Though I had been raised within the church and had spent considerable time with Plato, Augustine, Aquinas and Calvin, it wasn’t until I read Chesterton’s Orthodoxy
that I realized Christianity could be so much fun.
Though I agreed with his critical diagnosis of the age that he presented in Heretics,
only when I read ‘The Ethics of Elfland’ did I become entranced with the sheer wonder and joy at the heart of his spiritual vision. The chapter is a pivotal one in Orthodoxy
: it transitions from his denunciation of his time’s impoverished outlook and its sources to his explanation of the fundamental grounds or basis for the truth of the Christian faith.
Rather than appeal to arguments, though, Chesterton turns to fairy stories. Embedded within the tales he learned in the nursery are his “ultimate attitudes towards life,” the “soils for the seeds of doctrine.” His approach is not quite anti-rationalist—but it is thoroughgoingly aesthetic. He will have nothing of the Nietzschean commitment to willing for its own sake, and yet his depiction of the world he inhabits teeters on undercutting the rationality of the world in favor of an extreme emphasis on divine action. We are entranced, he observes, that the bush produces a rose rather than a lemon. More famously, the sun comes up every morning, because God has the endurance of a six year old, who incessantly repeats ‘do it again.’ The contingency of creation’s order is a marvelous wonder: it might all be otherwise, precisely because God is behind it all, making an ongoing decision to keep it the same. Chesterton doesn’t hollow out nature or its regularity, and with it, reason. But he comes close: it is as fideistic a moment as I know of in his (admittedly large, mostly still unknown to me!) corpus. And yes, using “large corpus” to speak of Chesterton’s work is the sort of wry allusion to his mammoth girth that I like to think he’d appreciate.
That is all by way of setup, though, to my reflections on a single phrase at the end of Chesterton’s depiction that I’d never noticed before. In the final paragraph of the chapter, Chesterton helpfully distills the attitudes he had described. In the first place, he felt the world was magic, that it simply could not explain itself. So much, I think, I have articulated above. But then he goes on, and says this:
“Second, I came to feel as if magic must have a meaning, and meaning must have some one to mean it. There was something personal in the world, as in a work of art; whatever it meant it meant violently.”
Chesterton is regarded in many circles as a very insightful wit. He might be a prophetic voice, yes, but a subtle thinker he is not. Yet this is just the sort of moment that makes me think he really knows what he’s about, and that Orthodoxy is a masterfully crafted book. Among all the adverbs Chesterton could have reached for—and he had many at hand—he used “violently.” It’s an extraordinarily striking term, especially in this context. The meaning of creation is not distilled by its contingency—rather, its personalist origin is so forceful that it cannot be escaped. The personal dimension of the world intrudes upon us, whether we wish it to or not: while it may come as a welcome guest, it also may not.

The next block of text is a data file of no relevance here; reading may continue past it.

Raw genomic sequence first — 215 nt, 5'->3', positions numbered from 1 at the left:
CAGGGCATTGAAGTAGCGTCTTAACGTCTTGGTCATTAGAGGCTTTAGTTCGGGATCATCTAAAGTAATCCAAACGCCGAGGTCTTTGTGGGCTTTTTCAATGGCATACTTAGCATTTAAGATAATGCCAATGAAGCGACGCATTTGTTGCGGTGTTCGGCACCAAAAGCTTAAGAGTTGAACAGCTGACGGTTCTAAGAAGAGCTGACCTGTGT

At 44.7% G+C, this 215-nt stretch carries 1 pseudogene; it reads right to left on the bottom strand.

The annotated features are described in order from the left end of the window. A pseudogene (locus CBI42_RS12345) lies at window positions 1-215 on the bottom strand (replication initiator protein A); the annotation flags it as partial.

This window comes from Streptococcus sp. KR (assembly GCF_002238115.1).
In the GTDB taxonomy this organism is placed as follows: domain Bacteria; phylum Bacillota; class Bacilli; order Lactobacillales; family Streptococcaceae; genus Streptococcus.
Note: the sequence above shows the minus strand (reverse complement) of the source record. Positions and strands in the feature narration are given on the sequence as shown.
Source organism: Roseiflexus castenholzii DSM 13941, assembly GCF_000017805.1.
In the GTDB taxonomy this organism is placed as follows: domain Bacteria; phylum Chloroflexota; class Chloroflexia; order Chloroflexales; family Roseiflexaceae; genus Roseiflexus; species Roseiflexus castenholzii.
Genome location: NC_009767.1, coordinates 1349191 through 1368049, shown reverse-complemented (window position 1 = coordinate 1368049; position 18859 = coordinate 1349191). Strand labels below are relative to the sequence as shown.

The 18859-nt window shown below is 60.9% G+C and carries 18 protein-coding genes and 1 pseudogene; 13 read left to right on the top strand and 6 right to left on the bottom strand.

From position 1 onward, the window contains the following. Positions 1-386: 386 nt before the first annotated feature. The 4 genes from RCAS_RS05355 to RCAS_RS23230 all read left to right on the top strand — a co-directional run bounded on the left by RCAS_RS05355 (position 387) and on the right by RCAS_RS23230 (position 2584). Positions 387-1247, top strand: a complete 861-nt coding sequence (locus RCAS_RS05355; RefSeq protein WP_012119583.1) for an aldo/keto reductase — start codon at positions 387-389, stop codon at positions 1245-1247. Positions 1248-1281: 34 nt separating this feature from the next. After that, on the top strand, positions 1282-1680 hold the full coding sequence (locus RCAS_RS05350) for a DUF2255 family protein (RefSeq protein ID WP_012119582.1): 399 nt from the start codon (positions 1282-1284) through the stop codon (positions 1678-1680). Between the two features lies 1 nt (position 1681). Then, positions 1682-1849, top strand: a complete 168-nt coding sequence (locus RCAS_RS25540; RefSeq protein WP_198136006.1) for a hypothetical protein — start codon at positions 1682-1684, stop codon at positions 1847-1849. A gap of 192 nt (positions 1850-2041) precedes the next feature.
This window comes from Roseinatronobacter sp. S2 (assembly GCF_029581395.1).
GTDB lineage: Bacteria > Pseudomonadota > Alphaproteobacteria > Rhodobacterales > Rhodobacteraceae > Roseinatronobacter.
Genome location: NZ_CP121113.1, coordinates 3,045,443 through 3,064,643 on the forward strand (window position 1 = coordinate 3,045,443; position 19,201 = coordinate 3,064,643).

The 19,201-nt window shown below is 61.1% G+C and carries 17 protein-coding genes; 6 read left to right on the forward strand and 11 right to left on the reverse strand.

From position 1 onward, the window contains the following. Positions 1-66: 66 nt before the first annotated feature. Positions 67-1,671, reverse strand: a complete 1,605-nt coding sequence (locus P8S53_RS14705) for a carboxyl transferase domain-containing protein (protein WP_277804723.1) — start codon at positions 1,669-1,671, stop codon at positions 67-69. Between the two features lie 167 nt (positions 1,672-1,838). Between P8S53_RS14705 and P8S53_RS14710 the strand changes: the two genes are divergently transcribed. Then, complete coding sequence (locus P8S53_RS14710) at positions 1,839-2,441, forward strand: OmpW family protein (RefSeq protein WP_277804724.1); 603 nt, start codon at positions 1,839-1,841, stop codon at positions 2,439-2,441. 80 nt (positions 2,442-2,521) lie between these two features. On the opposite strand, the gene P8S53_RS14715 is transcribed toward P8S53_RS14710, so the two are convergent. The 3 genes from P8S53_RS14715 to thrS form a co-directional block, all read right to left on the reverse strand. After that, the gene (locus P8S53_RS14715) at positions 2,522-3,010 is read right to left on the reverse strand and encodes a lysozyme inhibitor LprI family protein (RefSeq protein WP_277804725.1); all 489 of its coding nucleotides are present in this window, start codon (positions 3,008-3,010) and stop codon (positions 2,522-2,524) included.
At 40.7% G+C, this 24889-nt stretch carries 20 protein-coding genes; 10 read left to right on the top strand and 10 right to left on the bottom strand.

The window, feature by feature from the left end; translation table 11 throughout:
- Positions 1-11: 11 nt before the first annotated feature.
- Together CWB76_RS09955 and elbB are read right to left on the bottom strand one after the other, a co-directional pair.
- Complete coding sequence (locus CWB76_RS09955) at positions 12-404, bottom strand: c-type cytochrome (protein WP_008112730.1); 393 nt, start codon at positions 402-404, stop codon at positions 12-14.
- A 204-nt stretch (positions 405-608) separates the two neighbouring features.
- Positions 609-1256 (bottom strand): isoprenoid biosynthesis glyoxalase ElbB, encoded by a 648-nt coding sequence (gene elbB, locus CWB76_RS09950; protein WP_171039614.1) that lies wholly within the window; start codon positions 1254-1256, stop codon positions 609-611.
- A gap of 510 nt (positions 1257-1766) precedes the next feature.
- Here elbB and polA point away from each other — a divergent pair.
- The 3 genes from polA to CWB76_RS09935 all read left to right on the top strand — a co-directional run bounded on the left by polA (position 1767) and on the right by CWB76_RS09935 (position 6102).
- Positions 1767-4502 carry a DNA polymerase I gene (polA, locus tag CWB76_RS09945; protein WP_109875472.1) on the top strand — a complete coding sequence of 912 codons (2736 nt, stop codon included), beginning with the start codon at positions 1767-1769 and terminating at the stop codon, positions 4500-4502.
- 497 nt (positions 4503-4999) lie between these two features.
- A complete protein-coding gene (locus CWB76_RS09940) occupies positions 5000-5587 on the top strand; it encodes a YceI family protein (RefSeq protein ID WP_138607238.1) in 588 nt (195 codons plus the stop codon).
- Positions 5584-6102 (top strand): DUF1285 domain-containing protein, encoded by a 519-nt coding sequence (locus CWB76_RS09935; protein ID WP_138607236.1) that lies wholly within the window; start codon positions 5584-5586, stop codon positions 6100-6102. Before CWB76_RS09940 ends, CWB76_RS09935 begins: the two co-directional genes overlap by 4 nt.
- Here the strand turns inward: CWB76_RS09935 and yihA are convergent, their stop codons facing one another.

In this very sentence, I think Chesterton pits himself against nearly the whole of modernity. In his analysis of the modern philosopher Baruch Spinoza’s thought
, Leo Strauss suggests (if memory serves) that modernity is particularly troubled by the fear of violence, and especially the violence of punishment. One way to avoid that fear is to empty the cosmos of its meaning by reducing it to a mechanistic, lifeless place. If the world really is an independent, self-sufficient place, then any personal dimension within it might very well reduce to a violent imposition on our self-seeking.
No wonder, then, that Chesterton turns to violent imagery to describe both the entrance of Christian orthodoxy in the world and our Saviour Himself. Christianity, he writes, “came in startlingly with a sword, and clove one thing from another.” It divided the crime from the criminal, and it divided humanity from God. The “Son of God came not with peace but with a sundering sword.” Real love, even, “has always ended in bloodshed.” The Father has a sword to separate brother and brother, “so that they should love each other at last.” Christianity asserts “with violence that a man had not only to look inwards, but to look outwards, to behold with astonishment and enthusiasm a divine company and a divine captain.” As an intrusion of authority in an anti-authoritarian age, how could it feel like anything besides violence?
And finally, this about our Lord and Savior:
“The diction used about Christ has been, and perhaps wisely, sweet and submissive. But the diction used by Christ is quite curiously gigantesque; it is full of camels leaping through needles and mountains hurled into the sea. Morally it is equally terrific; he called himself a sword of slaughter, and told men to buy swords if they sold their coats for them. That he used other even wilder words on the side of non-resistance greatly increases the mystery; but it also, if anything, rather increases the violence.”
Chesterton can be read as an anti-modern reactionary, as the last of the medievals. And that isn’t necessarily wrong. But that sells him short: he is thoroughly modern medieval, a thinker who accepts the categories of his age as salient and then demonstrates how Christianity subverts and transfigures them. If violence is among the central fears of our era, the antidote involves embracing it rather than running from it—and in so doing seeing how orthodoxy is the terrible violence of love.